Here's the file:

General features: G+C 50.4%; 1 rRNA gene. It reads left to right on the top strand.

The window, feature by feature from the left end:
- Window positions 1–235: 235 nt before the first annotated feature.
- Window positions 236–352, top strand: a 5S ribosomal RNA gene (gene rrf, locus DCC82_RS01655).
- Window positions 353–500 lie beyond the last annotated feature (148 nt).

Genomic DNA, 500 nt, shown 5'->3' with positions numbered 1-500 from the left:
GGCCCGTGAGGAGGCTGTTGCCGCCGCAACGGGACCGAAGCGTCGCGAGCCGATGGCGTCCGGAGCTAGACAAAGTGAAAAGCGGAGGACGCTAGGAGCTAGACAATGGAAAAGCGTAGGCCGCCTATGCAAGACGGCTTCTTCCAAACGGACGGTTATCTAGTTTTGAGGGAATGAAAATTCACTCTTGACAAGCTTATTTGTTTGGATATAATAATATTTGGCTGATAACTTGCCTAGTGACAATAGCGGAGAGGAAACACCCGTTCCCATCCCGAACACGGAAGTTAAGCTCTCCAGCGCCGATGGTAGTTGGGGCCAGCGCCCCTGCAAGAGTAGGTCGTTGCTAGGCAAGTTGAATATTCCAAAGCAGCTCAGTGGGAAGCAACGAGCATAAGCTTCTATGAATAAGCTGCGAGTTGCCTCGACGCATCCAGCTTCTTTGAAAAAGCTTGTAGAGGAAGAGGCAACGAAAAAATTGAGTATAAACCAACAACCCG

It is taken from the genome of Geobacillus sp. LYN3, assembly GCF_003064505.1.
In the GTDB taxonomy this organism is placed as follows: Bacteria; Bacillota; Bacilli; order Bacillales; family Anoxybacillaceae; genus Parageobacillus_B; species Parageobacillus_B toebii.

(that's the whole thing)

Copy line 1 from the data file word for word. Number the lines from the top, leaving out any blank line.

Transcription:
General features: G+C 50.4%; 1 rRNA gene. It reads left to right on the top strand.